The Four-Cornered Falcon


The Four-Cornered Falcon

Essays on the Interior West and the Natural Scene

Reg Saner

300 pages


May 2011


$24.95 Add to Cart

About the Book

The western United States is a region of open space that has profoundly shaped the American character. In The Four-Cornered Falcon, Reg Saner explores places that can still transform the human spirit with almost sacred power and describes journeys—both physical and spiritual—to areas of the interior West as remote as they are beautiful. He explores northern New Mexico’s Pajarito Plateau, home to the ancient Anasazi culture and the weapons laboratories of Los Alamos. He recalls a long night spent in Chaco Canyon, alone and frightened after sustaining a serious rock-climbing injury. He tells of encounters with magpies and coyotes, botanists and wildlife officials. And he looks down on the multiplying lights of Boulder and realizes that the West he has long known cannot escape being blighted by growth.
Saner draws on a lifetime of hiking, climbing, and skiing in the backcountry of Colorado, Utah, New Mexico, and Arizona, but the themes and experiences he explores are the opposite of regional. Like the falcons of the title essay—like humans themselves—Saner’s essays are “four-cornered,” not simply for their connection to those famous intersecting borders but because they range so widely over space and time.

Author Bio

Reg Saner is a professor emeritus at the University of Colorado and is the author of, most recently, Living Large in Nature: A Writer’s Idea of Creationism, as well as Reaching Keet Seel: Ruin’s Echo and the Anasazi and four poetry collections. His work has been included in over sixty anthologies and he has won an NEA fellowship, the Creede Repertory Theater Award, the State of Colorado Governor’s Award, and the Wallace Stegner Award.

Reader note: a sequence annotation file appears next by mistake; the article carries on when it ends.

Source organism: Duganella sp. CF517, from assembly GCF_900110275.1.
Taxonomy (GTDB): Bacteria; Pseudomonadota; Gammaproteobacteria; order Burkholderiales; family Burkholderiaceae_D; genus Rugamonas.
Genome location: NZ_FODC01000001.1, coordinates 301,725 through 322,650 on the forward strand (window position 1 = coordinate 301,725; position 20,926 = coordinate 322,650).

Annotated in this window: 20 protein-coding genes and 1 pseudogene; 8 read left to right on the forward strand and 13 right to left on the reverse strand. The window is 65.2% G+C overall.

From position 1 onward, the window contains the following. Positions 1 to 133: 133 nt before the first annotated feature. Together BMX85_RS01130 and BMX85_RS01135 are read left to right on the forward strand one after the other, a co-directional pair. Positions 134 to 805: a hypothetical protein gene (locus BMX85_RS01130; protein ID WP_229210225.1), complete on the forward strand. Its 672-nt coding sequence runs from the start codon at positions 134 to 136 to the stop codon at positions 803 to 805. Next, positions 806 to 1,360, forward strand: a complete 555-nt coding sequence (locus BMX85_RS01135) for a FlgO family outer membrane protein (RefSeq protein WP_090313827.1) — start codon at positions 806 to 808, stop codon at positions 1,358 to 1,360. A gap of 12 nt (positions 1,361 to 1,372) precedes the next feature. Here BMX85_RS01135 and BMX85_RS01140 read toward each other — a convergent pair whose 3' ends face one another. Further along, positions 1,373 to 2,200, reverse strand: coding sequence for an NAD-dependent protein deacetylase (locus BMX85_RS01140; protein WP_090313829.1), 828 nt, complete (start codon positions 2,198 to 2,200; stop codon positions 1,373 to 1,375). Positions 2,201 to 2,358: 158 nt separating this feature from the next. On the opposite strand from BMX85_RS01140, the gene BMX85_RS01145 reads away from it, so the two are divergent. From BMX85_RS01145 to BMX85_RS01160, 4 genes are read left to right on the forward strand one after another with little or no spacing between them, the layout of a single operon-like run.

“Some nature writing presents the spectacle of an author being very sensitive. Here the author’s sensitivity is in the service of the great ethical and practical issue of our lifetime. The beauty of this book is not in its ornate prose, but in its plain sense of responsibility.”—Ursula K. Le Guin, New York Times Book Review

“Reg Saner is a brilliant observer of the natural scene. His language is luminous and exciting; his ideas have dramatic power. He is a poet of inner spaces as well, with the gift of moving the reader in unpredictable ways.”—Joyce Carol Oates

“Although he considers such topics as the force of the wind, the naming of nature, the mind of a forest, and the psychology of distress, no brief catalog can begin to do justice to Saner’s reserved and thoughtful tone.”—Virginia Quarterly Review

“Among the many recent books about the American outback, Reg Saner’s The Four-Cornered Falcon is a superbly conceived contribution. Like Barry Lopez and Harry Middleton and Annie Dillard, he can make those subtle connections between sacred space and the sacred heart. He may tell us much about marmots and magpies and the Great Unconformity, but in the process he tells us much about ourselves.”—Page Stegner, author of Outposts of Eden

“We’re trying in America, and particularly in the American West, to place ourselves in a new relationship to nature, to articulate what’s sacred and what’s not. Reg Saner knows the territory, both literally and metaphorically, and The Four-Cornered Falcon speaks to our concerns with wonderful, sane precision. What a good read, what a useful book.”—William Kittredge, author of We Are Not in This Together and Hole in the Sky<

Table of Contents

Prologue: Pliny and the Mountain Mouse
Glacier Gorge
The Magpie Scapular
Sacred Space
Technically Sweet
Naming Nature
The Ideal Particle and the Great Unconformity
The Mind of a Forest
Chaco Night
Swiss Wilderness
The Four-Cornered Falcon
Epilogue: What's to Become?

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